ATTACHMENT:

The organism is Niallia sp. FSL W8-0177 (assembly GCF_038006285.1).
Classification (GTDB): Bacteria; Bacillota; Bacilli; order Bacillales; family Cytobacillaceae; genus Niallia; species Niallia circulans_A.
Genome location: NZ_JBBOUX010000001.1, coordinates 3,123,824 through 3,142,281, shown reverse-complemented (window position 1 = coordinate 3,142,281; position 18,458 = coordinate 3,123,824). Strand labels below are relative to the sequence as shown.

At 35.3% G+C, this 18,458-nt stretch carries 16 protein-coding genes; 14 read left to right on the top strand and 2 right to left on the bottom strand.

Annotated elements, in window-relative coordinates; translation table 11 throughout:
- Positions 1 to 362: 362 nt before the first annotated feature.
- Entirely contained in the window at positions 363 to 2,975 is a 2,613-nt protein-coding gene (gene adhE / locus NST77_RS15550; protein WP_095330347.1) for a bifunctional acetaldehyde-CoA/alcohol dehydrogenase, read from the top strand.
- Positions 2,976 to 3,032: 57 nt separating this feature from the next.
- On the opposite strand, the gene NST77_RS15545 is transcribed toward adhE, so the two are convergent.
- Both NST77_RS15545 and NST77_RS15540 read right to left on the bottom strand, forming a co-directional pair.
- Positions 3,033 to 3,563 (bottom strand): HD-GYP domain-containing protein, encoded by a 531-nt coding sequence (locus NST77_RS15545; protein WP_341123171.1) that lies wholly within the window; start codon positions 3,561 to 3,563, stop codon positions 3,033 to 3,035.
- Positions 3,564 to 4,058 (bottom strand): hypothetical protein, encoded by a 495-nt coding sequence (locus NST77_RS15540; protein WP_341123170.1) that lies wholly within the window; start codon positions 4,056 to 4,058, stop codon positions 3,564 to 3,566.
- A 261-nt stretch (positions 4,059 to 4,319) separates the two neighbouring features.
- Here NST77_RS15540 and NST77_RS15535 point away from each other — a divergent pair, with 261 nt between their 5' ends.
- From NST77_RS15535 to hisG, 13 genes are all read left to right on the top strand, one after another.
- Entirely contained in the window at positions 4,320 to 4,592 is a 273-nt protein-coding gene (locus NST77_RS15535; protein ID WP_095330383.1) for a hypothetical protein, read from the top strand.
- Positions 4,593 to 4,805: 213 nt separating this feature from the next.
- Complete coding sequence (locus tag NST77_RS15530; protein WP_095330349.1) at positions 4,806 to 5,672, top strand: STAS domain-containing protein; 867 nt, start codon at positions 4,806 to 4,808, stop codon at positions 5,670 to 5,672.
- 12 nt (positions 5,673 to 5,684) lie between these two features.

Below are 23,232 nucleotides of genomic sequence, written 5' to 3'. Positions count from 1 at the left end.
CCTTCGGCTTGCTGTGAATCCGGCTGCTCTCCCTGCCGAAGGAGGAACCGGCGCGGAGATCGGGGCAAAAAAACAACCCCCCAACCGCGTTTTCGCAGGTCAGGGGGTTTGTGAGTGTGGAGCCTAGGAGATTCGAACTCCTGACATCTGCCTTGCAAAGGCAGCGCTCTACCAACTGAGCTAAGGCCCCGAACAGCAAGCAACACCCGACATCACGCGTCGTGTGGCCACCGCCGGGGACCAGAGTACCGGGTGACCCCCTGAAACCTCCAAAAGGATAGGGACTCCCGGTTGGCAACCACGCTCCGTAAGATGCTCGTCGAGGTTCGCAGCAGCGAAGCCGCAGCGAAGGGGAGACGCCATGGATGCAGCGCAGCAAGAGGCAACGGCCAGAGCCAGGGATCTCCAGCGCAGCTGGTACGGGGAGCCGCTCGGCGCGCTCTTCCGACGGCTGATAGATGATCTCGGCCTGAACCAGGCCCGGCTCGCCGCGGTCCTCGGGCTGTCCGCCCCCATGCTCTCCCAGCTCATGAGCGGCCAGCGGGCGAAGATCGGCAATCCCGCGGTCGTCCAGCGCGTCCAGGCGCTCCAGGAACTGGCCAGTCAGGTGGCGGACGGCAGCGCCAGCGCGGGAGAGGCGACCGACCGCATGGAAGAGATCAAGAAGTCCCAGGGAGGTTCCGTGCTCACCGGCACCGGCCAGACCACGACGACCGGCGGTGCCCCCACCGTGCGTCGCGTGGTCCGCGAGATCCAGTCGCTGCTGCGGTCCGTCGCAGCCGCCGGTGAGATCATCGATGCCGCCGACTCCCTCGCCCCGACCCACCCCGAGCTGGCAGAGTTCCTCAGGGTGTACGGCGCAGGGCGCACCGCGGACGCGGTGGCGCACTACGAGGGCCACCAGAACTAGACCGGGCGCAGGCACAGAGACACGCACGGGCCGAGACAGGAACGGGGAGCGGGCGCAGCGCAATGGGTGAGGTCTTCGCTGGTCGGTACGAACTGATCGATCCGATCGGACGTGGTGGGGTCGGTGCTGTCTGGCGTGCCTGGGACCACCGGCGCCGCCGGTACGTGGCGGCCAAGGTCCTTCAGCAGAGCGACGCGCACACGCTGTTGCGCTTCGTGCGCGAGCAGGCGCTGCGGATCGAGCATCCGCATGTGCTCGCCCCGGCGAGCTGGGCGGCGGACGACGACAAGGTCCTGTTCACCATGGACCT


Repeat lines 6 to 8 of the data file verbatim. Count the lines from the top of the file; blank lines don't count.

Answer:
- Positions 1 to 362: 362 nt before the first annotated feature.
- Entirely contained in the window at positions 363 to 2,975 is a 2,613-nt protein-coding gene (gene adhE / locus NST77_RS15550; protein WP_095330347.1) for a bifunctional acetaldehyde-CoA/alcohol dehydrogenase, read from the top strand.
- Positions 2,976 to 3,032: 57 nt separating this feature from the next.